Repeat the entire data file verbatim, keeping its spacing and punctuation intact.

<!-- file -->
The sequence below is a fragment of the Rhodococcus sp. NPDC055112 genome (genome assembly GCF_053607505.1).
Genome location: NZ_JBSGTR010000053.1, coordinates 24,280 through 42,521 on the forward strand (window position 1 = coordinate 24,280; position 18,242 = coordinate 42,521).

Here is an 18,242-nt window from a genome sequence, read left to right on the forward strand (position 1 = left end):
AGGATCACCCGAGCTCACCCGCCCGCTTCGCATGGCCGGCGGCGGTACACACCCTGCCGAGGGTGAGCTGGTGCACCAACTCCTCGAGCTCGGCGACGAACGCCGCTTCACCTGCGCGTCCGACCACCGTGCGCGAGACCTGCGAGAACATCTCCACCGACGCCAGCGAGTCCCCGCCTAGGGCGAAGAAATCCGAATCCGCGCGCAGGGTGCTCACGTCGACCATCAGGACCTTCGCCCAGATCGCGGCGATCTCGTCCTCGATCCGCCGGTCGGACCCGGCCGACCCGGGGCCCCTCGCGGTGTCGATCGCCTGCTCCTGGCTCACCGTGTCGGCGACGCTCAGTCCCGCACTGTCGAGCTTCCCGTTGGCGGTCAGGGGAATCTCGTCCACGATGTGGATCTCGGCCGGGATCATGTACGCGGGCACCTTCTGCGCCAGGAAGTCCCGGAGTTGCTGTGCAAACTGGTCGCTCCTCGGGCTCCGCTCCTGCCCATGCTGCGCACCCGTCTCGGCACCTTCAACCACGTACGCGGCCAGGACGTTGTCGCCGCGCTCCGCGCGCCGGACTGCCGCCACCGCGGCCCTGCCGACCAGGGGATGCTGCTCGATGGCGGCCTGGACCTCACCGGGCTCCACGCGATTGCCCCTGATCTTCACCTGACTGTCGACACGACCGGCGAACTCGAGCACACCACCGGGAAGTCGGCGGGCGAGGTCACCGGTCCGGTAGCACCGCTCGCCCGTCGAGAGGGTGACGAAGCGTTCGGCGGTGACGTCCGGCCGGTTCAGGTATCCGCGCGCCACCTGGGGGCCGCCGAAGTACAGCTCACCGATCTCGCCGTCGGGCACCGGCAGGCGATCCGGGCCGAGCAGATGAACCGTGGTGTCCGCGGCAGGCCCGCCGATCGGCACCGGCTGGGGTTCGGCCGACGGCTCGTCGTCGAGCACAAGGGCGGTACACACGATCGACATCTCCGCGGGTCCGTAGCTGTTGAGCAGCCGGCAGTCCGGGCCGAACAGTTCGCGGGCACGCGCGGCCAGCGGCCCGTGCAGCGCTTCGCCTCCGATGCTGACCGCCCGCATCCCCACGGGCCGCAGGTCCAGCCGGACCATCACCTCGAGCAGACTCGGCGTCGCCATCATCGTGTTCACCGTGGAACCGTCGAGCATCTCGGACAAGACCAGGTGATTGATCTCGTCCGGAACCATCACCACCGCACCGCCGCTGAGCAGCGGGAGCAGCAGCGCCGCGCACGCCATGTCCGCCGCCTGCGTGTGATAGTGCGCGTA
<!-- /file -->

The sequence below is a fragment of the Rhodococcus sp. NPDC055112 genome (genome assembly GCF_053607505.1).
Genome location: NZ_JBSGTR010000053.1, coordinates 24,280 through 42,521 on the forward strand (window position 1 = coordinate 24,280; position 18,242 = coordinate 42,521).

Here is an 18,242-nt window from a genome sequence, read left to right on the forward strand (position 1 = left end):
AGGATCACCCGAGCTCACCCGCCCGCTTCGCATGGCCGGCGGCGGTACACACCCTGCCGAGGGTGAGCTGGTGCACCAACTCCTCGAGCTCGGCGACGAACGCCGCTTCACCTGCGCGTCCGACCACCGTGCGCGAGACCTGCGAGAACATCTCCACCGACGCCAGCGAGTCCCCGCCTAGGGCGAAGAAATCCGAATCCGCGCGCAGGGTGCTCACGTCGACCATCAGGACCTTCGCCCAGATCGCGGCGATCTCGTCCTCGATCCGCCGGTCGGACCCGGCCGACCCGGGGCCCCTCGCGGTGTCGATCGCCTGCTCCTGGCTCACCGTGTCGGCGACGCTCAGTCCCGCACTGTCGAGCTTCCCGTTGGCGGTCAGGGGAATCTCGTCCACGATGTGGATCTCGGCCGGGATCATGTACGCGGGCACCTTCTGCGCCAGGAAGTCCCGGAGTTGCTGTGCAAACTGGTCGCTCCTCGGGCTCCGCTCCTGCCCATGCTGCGCACCCGTCTCGGCACCTTCAACCACGTACGCGGCCAGGACGTTGTCGCCGCGCTCCGCGCGCCGGACTGCCGCCACCGCGGCCCTGCCGACCAGGGGATGCTGCTCGATGGCGGCCTGGACCTCACCGGGCTCCACGCGATTGCCCCTGATCTTCACCTGACTGTCGACACGACCGGCGAACTCGAGCACACCACCGGGAAGTCGGCGGGCGAGGTCACCGGTCCGGTAGCACCGCTCGCCCGTCGAGAGGGTGACGAAGCGTTCGGCGGTGACGTCCGGCCGGTTCAGGTATCCGCGCGCCACCTGGGGGCCGCCGAAGTACAGCTCACCGATCTCGCCGTCGGGCACCGGCAGGCGATCCGGGCCGAGCAGATGAACCGTGGTGTCCGCGGCAGGCCCGCCGATCGGCACCGGCTGGGGTTCGGCCGACGGCTCGTCGTCGAGCACAAGGGCGGTACACACGATCGACATCTCCGCGGGTCCGTAGCTGTTGAGCAGCCGGCAGTCCGGGCCGAACAGTTCGCGGGCACGCGCGGCCAGCGGCCCGTGCAGCGCTTCGCCTCCGATGCTGACCGCCCGCATCCCCACGGGCCGCAGGTCCAGCCGGACCATCACCTCGAGCAGACTCGGCGTCGCCATCATCGTGTTCACCGTGGAACCGTCGAGCATCTCGGACAAGACCAGGTGATTGATCTCGTCCGGAACCATCACCACCGCACCGCCGCTGAGCAGCGGGAGCAGCAGCGCCGCGCACGCCATGTCCGCCGCCTGCGTGTGATAGTGCGCGTA